HRC Blog

University Expels Women for Being Gay, Asks Her to Pay Back Her Scholarship

Post submitted by David McCabe, HRC Digital Media Intern

A woman whose on-stage proposal to her girlfriend at a Macklemore concert rocketed around the Internet last week is telling her story of being kicked out of her university because of her sexual orientation.

In early 2011, Danielle Powell was enrolled at Grace University, a private Christian institution in Omaha, Neb., when she began her first same-sex relationship. The school found out about the relationship and began judicial proceedings against her. Powell had not yet come out to her family, and was forced into doing so sooner than she had planned, according to the Huffington Post.

“Any student involved in sexually immoral behavior, including premarital sex, adultery, and homosexual acts, is at minimum placed on University Probation and may be subject to a Judiciary Hearing,” states the school’s student handbook.

In March of that year, the judicial board told Powell she would have to leave Grace. They also revoked an academic scholarship she had received, and asked her to pay back the approximately $6,000 of tuition that it had covered. While Powell went through a “restoration program” that Grace said might make it possible for her to return, they ultimately told her that they could not readmit her since she remained in a same-sex relationship.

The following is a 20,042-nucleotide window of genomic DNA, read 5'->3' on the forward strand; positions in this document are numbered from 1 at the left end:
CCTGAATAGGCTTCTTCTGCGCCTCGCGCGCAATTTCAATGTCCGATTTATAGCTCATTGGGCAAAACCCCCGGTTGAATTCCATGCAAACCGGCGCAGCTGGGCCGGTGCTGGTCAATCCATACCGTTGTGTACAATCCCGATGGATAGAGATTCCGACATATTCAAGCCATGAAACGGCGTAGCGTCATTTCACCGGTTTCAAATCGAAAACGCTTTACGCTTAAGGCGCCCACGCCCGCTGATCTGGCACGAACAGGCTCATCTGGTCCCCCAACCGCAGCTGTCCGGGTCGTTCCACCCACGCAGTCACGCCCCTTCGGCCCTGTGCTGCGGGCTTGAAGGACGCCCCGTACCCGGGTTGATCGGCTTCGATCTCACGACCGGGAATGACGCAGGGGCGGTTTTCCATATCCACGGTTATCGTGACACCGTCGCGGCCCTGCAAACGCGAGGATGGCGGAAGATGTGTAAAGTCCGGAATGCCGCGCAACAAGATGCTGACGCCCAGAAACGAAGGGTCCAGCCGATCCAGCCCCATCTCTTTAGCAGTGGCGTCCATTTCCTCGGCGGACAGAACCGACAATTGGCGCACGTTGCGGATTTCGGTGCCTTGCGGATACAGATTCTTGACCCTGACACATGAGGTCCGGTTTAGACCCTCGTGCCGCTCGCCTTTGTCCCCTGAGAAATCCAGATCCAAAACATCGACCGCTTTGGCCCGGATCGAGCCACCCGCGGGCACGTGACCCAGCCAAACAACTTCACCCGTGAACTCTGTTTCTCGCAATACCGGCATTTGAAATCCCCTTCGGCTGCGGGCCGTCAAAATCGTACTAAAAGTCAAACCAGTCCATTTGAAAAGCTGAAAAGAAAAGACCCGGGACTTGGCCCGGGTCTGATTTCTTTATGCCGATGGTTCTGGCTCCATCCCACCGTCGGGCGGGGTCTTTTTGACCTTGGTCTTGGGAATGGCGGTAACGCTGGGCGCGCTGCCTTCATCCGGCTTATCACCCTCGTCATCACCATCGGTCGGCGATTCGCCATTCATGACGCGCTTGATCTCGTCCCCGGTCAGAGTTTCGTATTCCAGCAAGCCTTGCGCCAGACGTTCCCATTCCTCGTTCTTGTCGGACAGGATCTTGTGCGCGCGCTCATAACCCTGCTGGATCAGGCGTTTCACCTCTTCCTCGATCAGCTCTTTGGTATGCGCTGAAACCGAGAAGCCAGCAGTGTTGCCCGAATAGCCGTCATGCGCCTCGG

She has been looking into finishing her degree at another college, but she says Grace won’t provide her with the kind of transcript she needs to enroll elsewhere until she pays the $6,300 in fees – money that she just doesn’t have. If she is able to transfer, she might be able to achieve her dream of becoming the first person in her family to earn a college degree. 

In recent years, students at Christian colleges around the country have been pushing back against the hard lines their institutions draw against same-sex relationships, fighting to gain official status for Gay-Straight Alliances and writing about their experiences. Sometimes, though, they are simply living their lives openly, hoping, as Powell did, that they will be allowed to pursue their educational dreams without being targeted for who they are.

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